Santa Cruz Bullit review
Santa Cruz Bullit

How does it compare?

At this point someone has inevitably already typed, “Looks like a Santa Cruz” into the comments section, so a comparison to the Bullit seems apt. That bike was released in 2021, but it's currently the closest match in Santa Cruz's lineup to the Crestline, with 170mm of front and rear travel. The geometry is quite similar between the two bikes, especially when it comes to reach. The Bullit's head angle is slacker by approximately .5-degrees. The chainstay length is longer on the Bullit too; funny enough, it's 449mm, the same number as the 29” rear triangle that the larger 75/50 model gets.

The biggest differentiator between the two is the motor and battery. The Bullit has Shimano's EP801 motor, a 630 Wh battery, and a wired display. The Crestline's 750 Wh battery gives it a longer run time, and the wireless controller and in-frame display are a more refined solution than Shimano's – I'd much rather have the remaining battery amount displayed as a percentage rather than a series of five bars.

As far as price goes, there's only one model of the Crestline at the moment, while Santa Cruz has a wider range of options to suit different budgets, although none of them really fall into the 'inexpensive' category.



+ Bosch CX-R motor and 750 Wh battery deliver smooth power and plenty of range
+ Well thought out frame details
+ Adaptable to suit rider geometry preferences


- Head angle could be slacker in the stock configuration
- Limited build kit options

Pinkbike's Take

bigquotesThe Crestline 75/50 is a very well executed bike, even more so when you consider the size of the company – it has features that multiple larger brands still haven't successfully implemented. The Bosch motor is one of the best options currently on the market, and that combined with this bike's geometry and kinematics serves to create a full-powered machine that thrives at higher speeds, especially if there are big jumps in the mix.

The limited production run and lack of more budget-oriented options means this is more of a specialty item rather than something for the masses, but riders that manage to try one out are in for a treat.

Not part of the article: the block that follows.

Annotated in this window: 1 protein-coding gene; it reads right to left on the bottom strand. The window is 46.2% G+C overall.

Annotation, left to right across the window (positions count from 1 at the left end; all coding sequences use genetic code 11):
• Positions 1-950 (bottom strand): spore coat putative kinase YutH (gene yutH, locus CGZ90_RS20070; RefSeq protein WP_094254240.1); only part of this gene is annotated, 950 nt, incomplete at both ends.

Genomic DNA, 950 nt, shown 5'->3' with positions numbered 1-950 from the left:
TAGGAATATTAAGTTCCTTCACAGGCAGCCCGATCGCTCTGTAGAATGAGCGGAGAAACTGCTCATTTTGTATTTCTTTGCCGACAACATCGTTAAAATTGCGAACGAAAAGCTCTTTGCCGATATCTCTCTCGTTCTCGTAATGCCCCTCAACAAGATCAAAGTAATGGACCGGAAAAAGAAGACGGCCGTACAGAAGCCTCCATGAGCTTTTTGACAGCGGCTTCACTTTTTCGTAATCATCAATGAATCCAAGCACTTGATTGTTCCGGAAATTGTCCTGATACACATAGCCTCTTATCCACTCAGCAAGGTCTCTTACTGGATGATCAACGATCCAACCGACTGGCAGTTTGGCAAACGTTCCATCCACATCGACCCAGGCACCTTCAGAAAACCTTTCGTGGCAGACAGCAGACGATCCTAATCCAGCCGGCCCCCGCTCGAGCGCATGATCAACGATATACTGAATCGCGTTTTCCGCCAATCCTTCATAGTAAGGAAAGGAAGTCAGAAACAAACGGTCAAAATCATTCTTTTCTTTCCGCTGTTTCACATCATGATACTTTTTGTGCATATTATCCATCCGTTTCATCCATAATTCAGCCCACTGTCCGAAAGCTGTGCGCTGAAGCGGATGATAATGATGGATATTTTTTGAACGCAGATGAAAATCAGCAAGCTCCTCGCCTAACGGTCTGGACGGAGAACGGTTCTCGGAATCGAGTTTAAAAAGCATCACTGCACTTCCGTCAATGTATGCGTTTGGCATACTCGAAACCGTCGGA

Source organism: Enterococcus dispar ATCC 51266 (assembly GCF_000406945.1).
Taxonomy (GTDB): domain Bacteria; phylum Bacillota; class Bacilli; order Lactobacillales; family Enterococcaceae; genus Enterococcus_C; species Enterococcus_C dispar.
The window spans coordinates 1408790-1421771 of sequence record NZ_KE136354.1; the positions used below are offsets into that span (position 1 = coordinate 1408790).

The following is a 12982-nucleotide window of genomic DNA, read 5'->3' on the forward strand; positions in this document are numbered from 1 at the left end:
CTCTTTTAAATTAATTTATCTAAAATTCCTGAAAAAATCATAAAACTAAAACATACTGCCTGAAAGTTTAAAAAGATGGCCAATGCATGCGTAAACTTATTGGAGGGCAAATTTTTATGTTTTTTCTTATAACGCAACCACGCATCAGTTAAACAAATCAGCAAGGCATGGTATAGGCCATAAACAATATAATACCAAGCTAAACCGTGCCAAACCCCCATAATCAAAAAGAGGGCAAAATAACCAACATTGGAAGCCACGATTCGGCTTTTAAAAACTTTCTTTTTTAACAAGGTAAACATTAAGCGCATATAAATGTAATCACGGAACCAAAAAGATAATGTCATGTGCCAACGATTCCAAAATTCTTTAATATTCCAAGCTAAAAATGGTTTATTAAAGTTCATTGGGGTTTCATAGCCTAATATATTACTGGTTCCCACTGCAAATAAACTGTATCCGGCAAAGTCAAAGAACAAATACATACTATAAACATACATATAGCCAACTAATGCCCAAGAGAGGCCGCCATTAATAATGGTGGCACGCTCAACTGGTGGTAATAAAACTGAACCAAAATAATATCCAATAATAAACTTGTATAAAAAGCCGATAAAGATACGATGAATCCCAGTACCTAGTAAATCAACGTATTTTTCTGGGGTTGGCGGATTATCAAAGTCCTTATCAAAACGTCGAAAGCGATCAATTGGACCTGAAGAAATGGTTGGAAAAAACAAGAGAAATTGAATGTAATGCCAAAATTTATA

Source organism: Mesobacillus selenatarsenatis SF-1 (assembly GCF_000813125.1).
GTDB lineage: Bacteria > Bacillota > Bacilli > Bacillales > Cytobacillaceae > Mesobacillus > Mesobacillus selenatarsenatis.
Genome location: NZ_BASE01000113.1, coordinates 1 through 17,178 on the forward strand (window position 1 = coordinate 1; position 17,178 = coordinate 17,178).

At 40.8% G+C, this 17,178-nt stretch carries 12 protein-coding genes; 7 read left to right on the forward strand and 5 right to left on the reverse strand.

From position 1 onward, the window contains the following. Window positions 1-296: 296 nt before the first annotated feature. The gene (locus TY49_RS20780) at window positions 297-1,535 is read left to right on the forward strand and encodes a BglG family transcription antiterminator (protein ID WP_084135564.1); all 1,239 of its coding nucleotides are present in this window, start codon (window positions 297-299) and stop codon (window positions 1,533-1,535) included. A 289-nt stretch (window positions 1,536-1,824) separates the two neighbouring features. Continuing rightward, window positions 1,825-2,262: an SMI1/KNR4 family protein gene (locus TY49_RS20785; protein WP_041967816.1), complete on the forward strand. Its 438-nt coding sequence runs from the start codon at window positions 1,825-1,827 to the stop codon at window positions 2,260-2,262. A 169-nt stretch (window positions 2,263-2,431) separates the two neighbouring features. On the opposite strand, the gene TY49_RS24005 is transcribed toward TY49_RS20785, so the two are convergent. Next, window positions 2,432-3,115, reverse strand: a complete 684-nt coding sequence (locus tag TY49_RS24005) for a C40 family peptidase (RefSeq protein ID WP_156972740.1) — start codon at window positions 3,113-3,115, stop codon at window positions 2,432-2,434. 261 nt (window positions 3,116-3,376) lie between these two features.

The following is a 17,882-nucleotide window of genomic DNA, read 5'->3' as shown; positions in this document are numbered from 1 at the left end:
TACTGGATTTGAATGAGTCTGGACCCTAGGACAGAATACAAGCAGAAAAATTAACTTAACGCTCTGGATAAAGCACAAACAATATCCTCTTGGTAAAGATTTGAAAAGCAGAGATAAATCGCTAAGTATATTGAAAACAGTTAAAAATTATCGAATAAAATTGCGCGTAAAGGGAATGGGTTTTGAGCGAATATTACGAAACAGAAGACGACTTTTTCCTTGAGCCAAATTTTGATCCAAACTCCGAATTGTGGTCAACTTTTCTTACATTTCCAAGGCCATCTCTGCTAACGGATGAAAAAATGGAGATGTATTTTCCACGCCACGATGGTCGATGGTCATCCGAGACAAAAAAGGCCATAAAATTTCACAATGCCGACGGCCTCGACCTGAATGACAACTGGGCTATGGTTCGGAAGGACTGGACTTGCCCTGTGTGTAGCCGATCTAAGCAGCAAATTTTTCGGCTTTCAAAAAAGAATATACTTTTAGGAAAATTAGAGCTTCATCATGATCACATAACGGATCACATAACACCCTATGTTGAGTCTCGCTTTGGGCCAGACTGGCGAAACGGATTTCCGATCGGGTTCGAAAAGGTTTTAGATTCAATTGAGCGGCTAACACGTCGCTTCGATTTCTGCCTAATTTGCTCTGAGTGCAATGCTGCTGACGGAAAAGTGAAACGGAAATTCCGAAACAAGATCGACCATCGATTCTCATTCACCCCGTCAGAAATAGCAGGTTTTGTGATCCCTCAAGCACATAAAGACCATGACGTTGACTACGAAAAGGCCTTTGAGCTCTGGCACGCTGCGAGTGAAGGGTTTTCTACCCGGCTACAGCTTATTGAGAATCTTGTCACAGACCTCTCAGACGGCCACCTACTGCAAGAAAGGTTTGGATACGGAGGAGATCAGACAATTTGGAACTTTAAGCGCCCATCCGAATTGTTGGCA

Mike Kazimer

Author Info:
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  • 95 6
 someone should come up with a way to manually actuate / adjust the duration of overrun on the fly. like maybe using something like a grip shifter for convenience? just throwing around ideas.
  • 19 1
 this is an insanely innovative idea
  • 5 26
flag owl-X FL (Apr 24, 2023 at 8:43) (Below Threshold)
 yup. Never thought of that but now that you've put it in my head it's a must-have. Maybe not on the fly, but tune it in an app?--essential from this day on!
  • 63 5
 i call it the "throttle"
  • 46 2
 this would free up the right foot for braking!
  • 11 3
 @owl-X: I...uh...think you missed the joke buddy
  • 18 2
 Maybe emtbs shouldn't have overrun as it's not directly related to rider input.
  • 1 0
 @owl-X: whoosh
  • 11 0
 And shorten the cranks to 10mm for clearance.
  • 52 0
 Talking to your financial planner-
FP- Well, I see here you have a $600 a month car payment...you know that's really a financial anchor around your neck.
Me- Oh don't worry, that's my E-bike...it'll be paid off in 4 years...
  • 27 4
 Reviews a bike with 63.5º HTA (per geo chart), lists a con: "Head angle could be slacker in the stock configuration"
How slack is "slack enough" for stock?
  • 26 13
 The actual (measured) head angle with a 180mm Zeb is 64-degrees. I think a degree slacker would give it even more downhill capability with minimal affect on its climbing.
  • 50 1
 @mikekazimer: the motor should help the climbing
  • 15 5
 Slacker than my last 2 Dh bikes, 1 the most successful ever made, the other RC's hardline winning Session. So glad my main bike is a V4 Nomad with a cascade link, coil front and rear, no idea how I ride it with the HA being sooo steep.
  • 4 1
 For what it's worth I've measured my one at a tickle under 63.5 deg (63.3 iirc) with the 180mm ohlins using a 5mm reach adjust headset. Nerd things.
  • 10 0
 @Robstyle, that makes sense - the reach adjust also reduces the head angle slightly because of the height of the lower headset cup. And the Ohlins A2C measurement is a little taller than the Zeb.
  • 2 1
 @mikekazimer: Did you check to see if the ZEB had any down suck? The 23 Rockshox seem to be doing that again like a few years ago
  • 4 0
 @avg-roadie, that was at full extension.
  • 2 0
 @mikekazimer: Was it the Relay that puked it's battery out of the burrito holder?

"it makes it pretty much impossible for the battery to be knocked out of the frame, something I've seen happen with other designs."
  • 4 0
 @mikekazimer: the jokes write themselves sometimes.
  • 2 0
 @mikekazimer: Try a Reign, it has the slack head angle, right seat angle and crushes SC and this on value
  • 1 0
 @SunsPSD: agree. Mine has been going for two years and has been faultless. Handles steep tech like a champ. Descends great. Heaps of tire clearance. Cost half the price of the other big brands. Surprised there hasn’t been more reviews.
  • 2 0
 @mikekazimer: that’s what she said.
  • 19 2
 Wow literally looks like a Santa Cruz is the rear linkage system almost the same as well?